The right to and regulation of appeals in this State are entirely statutory. North Dakota Constitution, Section 109; State ex rel. Hjelle v. Bakke, 117 N.W.2d 689 (N. D.1962); Helland v. Jones, 76 N.D. 511, 37 N.W.2d 513 (1949). An appeal is not a matter of right but a statutory privilege, and one who enjoys such privilege must show the law conferring it upon him. State ex rel. Hjelle v. Bakke, supra; Helland v. Jones, supra.

The majority rely, in part, on Section 54-12-01(1), N.D.C.C., which provides that the attorney general shall "[a]ppear for and represent the state before the supreme court in all cases in which the state is interested as a party." [Emphasis added.] In this case the State is not a party nor is it interested as a party. Its claimed interest is premised on the basis that it may become exposed to liability if certain unknown events occur in the future. No service of the summons and complaint was made upon the State or upon its Unsatisfied Judgment Fund; neither has the State intervened, been interpleaded or impleaded, nor been made a party to the action by an order of the court. Its only appearance was by its assistant attorney general amicus curiae. Further, this statute does not authorize the attorney general to take an appeal where the State is not interested as a party of record to the action. It merely imposes a duty upon the attorney general that, where the State is a party, he "[a]ppear for and represent the state before the supreme court." The State is not a party and the question before us is whether *766 the case is "before the supreme court." This statute clearly is applicable only where the case is in the supreme court and not in the trial court.

The statutes on appeal specifically provide how and by whom an appeal may be taken. Section 28-27-05, N.D.C.C., provides:

"How appeal taken.An appeal must be taken by serving a notice in writing signed by the appellant or his attorney on the adverse party * * *" [Emphasis added.]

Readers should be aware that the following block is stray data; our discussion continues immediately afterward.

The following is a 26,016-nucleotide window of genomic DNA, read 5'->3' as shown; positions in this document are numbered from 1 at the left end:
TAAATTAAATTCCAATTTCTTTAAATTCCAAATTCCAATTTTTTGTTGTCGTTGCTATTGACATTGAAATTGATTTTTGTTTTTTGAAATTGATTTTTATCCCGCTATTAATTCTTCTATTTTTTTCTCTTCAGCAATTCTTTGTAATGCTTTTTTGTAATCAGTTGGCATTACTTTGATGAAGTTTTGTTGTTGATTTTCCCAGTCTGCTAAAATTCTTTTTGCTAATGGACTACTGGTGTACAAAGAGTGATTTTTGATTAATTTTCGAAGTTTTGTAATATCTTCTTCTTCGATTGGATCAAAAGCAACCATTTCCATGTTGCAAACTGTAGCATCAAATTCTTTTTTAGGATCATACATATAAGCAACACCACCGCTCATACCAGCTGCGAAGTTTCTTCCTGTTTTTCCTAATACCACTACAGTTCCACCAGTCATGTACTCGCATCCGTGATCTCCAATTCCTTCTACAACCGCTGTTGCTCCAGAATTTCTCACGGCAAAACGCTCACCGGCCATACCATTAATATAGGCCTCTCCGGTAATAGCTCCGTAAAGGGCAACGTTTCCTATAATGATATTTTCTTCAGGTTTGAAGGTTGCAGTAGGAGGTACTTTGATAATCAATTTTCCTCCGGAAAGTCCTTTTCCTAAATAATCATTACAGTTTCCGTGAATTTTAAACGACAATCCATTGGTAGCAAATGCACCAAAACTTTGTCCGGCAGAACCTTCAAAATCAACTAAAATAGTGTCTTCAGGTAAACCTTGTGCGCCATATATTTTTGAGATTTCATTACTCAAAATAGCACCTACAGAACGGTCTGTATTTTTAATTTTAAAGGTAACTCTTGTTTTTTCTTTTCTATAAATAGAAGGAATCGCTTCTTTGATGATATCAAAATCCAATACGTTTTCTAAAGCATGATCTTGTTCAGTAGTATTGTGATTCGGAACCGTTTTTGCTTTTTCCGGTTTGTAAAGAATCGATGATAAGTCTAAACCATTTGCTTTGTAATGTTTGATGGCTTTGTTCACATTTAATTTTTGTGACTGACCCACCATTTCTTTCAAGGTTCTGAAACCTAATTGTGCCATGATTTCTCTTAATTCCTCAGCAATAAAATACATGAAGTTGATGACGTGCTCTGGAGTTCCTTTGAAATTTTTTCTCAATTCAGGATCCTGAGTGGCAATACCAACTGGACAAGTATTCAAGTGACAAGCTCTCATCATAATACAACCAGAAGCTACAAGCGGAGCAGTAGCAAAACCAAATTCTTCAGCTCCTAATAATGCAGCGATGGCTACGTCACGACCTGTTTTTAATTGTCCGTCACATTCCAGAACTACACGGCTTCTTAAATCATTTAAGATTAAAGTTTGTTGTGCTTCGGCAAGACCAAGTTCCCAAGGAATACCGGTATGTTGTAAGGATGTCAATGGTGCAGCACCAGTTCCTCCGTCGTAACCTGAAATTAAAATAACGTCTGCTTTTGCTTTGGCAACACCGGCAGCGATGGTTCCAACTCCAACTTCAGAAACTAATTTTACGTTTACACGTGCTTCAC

This section has been construed to the effect that one who is not a party of record, nor a representative or privy to a party of record, has no right of appeal. Hart v. Bye, 86 N.W.2d 635 (N.D.1957); Guenther v. Funk, 67 N.D. 543, 274 N.W. 839, 112 A.L.R. 428 (1937).

The notice of appeal was not signed by Nagle or by his attorney. The assistant attorney general does not claim to be the private attorney for Nagle. Our statutes effectively prevent the attorney general or his assistants from engaging in the private practice of law by making them subject to disbarment if they do so. Section 27-14-02, N.D.C.C. The statute providing for the appearance of the attorney general in matters involving the State's Unsatisfied Judgment Fund is limited. In King v. Menz, 75 N.W.2d 516, 521 (N.D.1956), this court stated:

"The provision for the appearance of the attorney general is only for the protection of the fund. It is his duty to see that no liability is created against the fund except by due legal proceedings and that no judgment be obtained by fraud or collusion."

There is no claim of fraud or collusion in the instant action. The only statute allowing the attorney general to appear on behalf of a defendant under a claim against the Unsatisfied Judgment Fund appears in Section 39-17-04, N.D.C.C., which provides that, where judgment is entered by default, claim shall not be made against the Fund unless the state highway commissioner and the attorney general have been given at least thirty days' notice prior to the entry of such judgment, to which notice shall be attached a copy of the summons and complaint. The section provides: